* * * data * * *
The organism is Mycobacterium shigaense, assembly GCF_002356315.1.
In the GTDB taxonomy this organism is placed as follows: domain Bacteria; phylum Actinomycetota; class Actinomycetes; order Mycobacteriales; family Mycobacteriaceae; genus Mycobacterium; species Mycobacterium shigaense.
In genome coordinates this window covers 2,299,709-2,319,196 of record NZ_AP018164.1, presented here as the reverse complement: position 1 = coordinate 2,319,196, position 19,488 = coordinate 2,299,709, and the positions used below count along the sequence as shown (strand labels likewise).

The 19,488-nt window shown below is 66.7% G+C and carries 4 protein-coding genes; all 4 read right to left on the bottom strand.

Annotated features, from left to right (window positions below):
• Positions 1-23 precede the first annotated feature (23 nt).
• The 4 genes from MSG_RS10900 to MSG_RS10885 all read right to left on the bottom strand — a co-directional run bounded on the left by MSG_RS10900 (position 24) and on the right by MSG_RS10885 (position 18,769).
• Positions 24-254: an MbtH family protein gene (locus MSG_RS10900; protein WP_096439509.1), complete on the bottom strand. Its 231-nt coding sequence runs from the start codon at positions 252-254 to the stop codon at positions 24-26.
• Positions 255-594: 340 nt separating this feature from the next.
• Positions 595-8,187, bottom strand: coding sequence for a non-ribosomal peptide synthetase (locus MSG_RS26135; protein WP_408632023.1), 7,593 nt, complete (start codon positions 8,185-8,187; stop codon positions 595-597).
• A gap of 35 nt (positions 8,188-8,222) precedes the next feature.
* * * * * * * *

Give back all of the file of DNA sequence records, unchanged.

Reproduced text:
The organism is Mycobacterium shigaense, assembly GCF_002356315.1.
In the GTDB taxonomy this organism is placed as follows: domain Bacteria; phylum Actinomycetota; class Actinomycetes; order Mycobacteriales; family Mycobacteriaceae; genus Mycobacterium; species Mycobacterium shigaense.
In genome coordinates this window covers 2,299,709-2,319,196 of record NZ_AP018164.1, presented here as the reverse complement: position 1 = coordinate 2,319,196, position 19,488 = coordinate 2,299,709, and the positions used below count along the sequence as shown (strand labels likewise).

The 19,488-nt window shown below is 66.7% G+C and carries 4 protein-coding genes; all 4 read right to left on the bottom strand.

Annotated features, from left to right (window positions below):
• Positions 1-23 precede the first annotated feature (23 nt).
• The 4 genes from MSG_RS10900 to MSG_RS10885 all read right to left on the bottom strand — a co-directional run bounded on the left by MSG_RS10900 (position 24) and on the right by MSG_RS10885 (position 18,769).
• Positions 24-254: an MbtH family protein gene (locus MSG_RS10900; protein WP_096439509.1), complete on the bottom strand. Its 231-nt coding sequence runs from the start codon at positions 252-254 to the stop codon at positions 24-26.
• Positions 255-594: 340 nt separating this feature from the next.
• Positions 595-8,187, bottom strand: coding sequence for a non-ribosomal peptide synthetase (locus MSG_RS26135; protein WP_408632023.1), 7,593 nt, complete (start codon positions 8,185-8,187; stop codon positions 595-597).
• A gap of 35 nt (positions 8,188-8,222) precedes the next feature.